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Epilepsy killed Knut, says doctor

The Local · 27 Mar 2011, 13:19

Published: 27 Mar 2011 13:19 GMT+02:00

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Epilepsy expert Christian Elger from the University of Bonn told news magazine Focus that Knut's "typical turning movements" and his shaking leg – both seen in an internet video of the last seconds of the bear's life - were clear signs of an epileptic seizure.

The zoo refused to comment on the speculations, and said the final results of its own autopsy would be delivered on Wednesday or Thursday.

Filmed by one of hundreds of visitors who witnessed the incident, the video shows Knut losing his balance and falling into the pool in his enclosure. It could be disturbing to some people.

"I've seen similar symptoms in laboratory rats," said Elger. The professor speculated that the seizure disabled Knut's reflexes, which would have saved him from drowning.

The Berlin Zoo said in a statement Tuesday that a preliminary necropsy revealed "significant changes to the brain, which could be seen as the reason for the sudden death of the polar bear."

The zoo has come under fire in the wake of Knut's death, both for its treatment of the animal and the decision to have Knut stuffed. A death notice published by Knut fans in Saturday's edition of Berlin's Der Tagesspiegel newspaper, accused the zoo director of doing little to ensure his well-being.

Addressing the dead bear directly, the fans wrote, "You deserved the life of a polar prince. Instead you were fobbed off with the cheapest measures." The zoo is accused of not giving Knut enough toys to play with and for allowing him to be bullied by the three female bears he shared his enclosure with.

Zoo director Bernhard Blaszkiewitz had little sympathy with such notions, and called for more perspective. "I liked Knut as well," he said in an interview with the weekly Frankfurter Allgemeine Sonntagszeitung. "But more than 20,000 people just died in Japan, and there's a war in North Africa."

He said the "humanization" of Knut had been "extreme" even while he was alive. "I've worked in zoos for 37 years, and I've never seen such attention paid to one animal."

Story continues below…


Click here for a Knut photo gallery.


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Your comments about this article

15:13 March 27, 2011 by XFYRCHIEF
Please, even though this was an animal, epileptics have seizures, not "fits." The use of the word "fit" is very insulting and demeaning to those with epilepsy.
16:22 March 27, 2011 by SunsetVa

That a city,nation, and world cared about Knut?

True, there are tragedies going on in the world, but the Zoo directors priority is the welfare of the animals.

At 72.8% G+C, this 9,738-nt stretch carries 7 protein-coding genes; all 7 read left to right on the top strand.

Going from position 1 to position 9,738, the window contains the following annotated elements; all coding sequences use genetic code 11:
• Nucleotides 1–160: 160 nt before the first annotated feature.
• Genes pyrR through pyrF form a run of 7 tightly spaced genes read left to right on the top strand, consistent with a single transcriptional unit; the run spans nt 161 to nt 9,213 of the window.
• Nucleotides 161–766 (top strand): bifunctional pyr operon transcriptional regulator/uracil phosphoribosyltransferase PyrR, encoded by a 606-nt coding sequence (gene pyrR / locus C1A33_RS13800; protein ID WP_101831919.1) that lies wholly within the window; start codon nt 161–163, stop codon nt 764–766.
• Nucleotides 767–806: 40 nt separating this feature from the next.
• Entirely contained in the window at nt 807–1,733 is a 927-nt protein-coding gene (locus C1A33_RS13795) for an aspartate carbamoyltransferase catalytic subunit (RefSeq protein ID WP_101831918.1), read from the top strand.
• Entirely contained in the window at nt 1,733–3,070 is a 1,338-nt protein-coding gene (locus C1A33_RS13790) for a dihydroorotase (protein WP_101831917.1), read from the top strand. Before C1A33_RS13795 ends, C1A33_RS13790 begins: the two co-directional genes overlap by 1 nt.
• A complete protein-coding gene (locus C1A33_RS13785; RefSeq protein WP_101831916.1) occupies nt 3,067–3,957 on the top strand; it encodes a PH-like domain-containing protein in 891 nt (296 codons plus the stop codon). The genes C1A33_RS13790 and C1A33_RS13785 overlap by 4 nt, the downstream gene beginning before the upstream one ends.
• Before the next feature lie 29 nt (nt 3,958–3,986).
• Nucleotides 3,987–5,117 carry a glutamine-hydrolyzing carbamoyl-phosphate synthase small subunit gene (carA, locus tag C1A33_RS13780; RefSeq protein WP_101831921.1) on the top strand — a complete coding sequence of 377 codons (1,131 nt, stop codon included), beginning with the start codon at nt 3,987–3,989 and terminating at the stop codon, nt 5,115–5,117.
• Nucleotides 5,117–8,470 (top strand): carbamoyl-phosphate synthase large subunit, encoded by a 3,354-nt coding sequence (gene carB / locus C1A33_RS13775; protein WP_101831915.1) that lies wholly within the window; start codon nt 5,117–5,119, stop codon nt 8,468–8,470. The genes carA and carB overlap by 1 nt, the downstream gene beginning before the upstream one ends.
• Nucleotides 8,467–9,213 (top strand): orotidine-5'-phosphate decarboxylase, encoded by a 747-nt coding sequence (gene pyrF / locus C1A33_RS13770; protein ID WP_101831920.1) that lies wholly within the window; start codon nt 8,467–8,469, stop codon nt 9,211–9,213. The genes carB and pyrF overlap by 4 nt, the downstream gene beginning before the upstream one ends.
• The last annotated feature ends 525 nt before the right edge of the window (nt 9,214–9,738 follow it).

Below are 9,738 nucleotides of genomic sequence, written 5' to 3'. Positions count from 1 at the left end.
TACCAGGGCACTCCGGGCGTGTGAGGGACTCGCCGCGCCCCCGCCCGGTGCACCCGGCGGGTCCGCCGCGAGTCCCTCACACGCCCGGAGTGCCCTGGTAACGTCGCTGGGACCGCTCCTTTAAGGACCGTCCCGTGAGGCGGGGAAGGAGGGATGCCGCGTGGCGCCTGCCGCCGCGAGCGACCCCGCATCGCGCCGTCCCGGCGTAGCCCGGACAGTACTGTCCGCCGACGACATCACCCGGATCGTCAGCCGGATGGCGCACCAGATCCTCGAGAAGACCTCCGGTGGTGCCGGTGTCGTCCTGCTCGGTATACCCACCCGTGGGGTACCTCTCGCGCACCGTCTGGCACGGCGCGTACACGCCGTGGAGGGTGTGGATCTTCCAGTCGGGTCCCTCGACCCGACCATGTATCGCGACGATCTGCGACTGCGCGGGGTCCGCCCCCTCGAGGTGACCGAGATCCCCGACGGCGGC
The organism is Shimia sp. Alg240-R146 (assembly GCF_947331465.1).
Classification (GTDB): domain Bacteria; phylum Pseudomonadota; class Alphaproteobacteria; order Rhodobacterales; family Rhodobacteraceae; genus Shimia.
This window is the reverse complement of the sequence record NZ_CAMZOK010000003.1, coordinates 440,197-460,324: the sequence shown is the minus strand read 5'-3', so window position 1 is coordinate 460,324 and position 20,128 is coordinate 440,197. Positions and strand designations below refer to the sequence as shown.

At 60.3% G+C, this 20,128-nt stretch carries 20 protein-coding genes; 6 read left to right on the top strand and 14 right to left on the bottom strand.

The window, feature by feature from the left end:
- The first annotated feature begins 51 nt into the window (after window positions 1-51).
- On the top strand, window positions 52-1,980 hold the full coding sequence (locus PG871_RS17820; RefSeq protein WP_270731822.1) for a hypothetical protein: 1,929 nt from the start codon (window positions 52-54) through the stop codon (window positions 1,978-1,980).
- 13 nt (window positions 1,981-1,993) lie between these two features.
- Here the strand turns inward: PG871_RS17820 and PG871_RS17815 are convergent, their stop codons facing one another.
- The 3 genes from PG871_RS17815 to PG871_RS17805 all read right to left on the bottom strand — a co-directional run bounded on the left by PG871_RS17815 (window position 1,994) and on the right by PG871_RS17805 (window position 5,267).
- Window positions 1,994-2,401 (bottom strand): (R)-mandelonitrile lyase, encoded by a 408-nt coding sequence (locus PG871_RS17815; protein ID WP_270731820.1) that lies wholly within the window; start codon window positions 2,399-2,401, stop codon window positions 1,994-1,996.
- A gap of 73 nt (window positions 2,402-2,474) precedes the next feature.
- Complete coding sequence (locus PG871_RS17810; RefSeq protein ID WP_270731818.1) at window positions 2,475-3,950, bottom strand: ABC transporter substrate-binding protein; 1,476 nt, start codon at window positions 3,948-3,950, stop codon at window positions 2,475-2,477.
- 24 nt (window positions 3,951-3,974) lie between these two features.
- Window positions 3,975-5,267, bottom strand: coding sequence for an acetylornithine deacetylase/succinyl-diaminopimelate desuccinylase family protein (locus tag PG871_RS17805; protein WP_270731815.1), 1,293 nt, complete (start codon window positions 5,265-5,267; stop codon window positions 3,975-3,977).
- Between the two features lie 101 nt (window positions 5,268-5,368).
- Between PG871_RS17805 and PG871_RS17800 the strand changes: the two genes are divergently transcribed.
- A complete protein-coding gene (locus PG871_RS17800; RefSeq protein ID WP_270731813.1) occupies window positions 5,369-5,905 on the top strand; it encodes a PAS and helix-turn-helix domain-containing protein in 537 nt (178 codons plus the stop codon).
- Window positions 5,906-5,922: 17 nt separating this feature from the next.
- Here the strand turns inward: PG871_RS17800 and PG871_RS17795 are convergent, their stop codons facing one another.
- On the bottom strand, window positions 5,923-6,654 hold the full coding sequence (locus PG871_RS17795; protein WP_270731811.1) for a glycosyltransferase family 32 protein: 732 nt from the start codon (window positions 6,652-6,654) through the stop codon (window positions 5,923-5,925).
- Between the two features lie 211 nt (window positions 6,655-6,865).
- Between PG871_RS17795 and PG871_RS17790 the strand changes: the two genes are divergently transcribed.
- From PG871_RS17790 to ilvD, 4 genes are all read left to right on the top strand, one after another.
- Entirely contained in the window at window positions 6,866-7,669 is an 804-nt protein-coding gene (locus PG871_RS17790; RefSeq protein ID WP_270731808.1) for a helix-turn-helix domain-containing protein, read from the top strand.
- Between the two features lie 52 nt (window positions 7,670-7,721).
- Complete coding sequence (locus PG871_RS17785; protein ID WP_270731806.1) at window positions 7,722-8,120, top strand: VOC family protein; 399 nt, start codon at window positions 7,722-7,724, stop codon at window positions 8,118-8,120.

The management at the Zoo is missing the connection Knut had with the public. It is becoming more apparent as facts are presented.

I would hope that Knut's death would bring some awareness to the animals environment and care at the Zoo.
20:27 March 27, 2011 by erkan
I personaly liked paul the octopus more , I didn´t eat Kalimari for week .
23:06 March 27, 2011 by cheeba
I find this Zoo Director's arrogance hard to swallow. When Knut made his Zoo millions of Euros in profit he never complained that the bear was too popular. The least they could have done is give him the best medical care. Other media are reporting that Knut is suspected to have inherited the disease from his father Lars. If they knew Lars had this condition one would have hoped Knut would have been tested and treated by the best Doctors for this condition. Apparently they never bothered.
03:53 March 28, 2011 by vonSchwerin
The zoo director has a point about keeping Knut's death in perspective. There are bigger tragedies in the world today.

But on the other hand, taking care of the tsunami refugees in Japan and ending the war in Libya isn't his job. Caring for the animals at the Berlin zoo is. And Knut died of disease that is treatable (in humans, at least).

As for stuffing the dead bear, the Berlin zoo ruthlessly exploited him when he was alive. Why should we be surprised that anything is different now that he is dead?
10:34 March 28, 2011 by auniquecorn
100% right vonSchwerin
10:35 March 28, 2011 by Angry Ami
Well it could be that Berliners loved this bear so much because they more than anyone else in Germany need something positive to believe in, the place is basically a drag, so when something to boost the people's morale comes along they jump on it, and nothing does that better than a cute cuddly animal like Knut.
23:35 March 28, 2011 by t-meister
i agree with vonSchwerin. Zoo officials do not work in the Reichstag (well, as of now, they don't), so their job is to take care of the animals...and check up on them. Finding out that Knut had epilepsy AFTER he died is a little too late.

especially since he was so popular (media-driven), you think a veterinarian would check.
00:02 March 29, 2011 by cheeba
This from the Fox website in the US;

"Further analysis of brain scans taken at a necropsy show Knut, 4, died after having an epileptic fit in his enclosure, according to neurologists quoted by Focus magazine.

Knut may have inherited epilepsy from his father Lars, who has epilepsy.

Lars, 17, lives at another German zoo"

So, they have known for years that Lars had epilepsy and also that it is a treatable condition that is often inherited.

Considering all the millions Knut earned this Zoo and how beloved he was all around the world, what can possibly be said in their defense, for having witheld testing and treatment?
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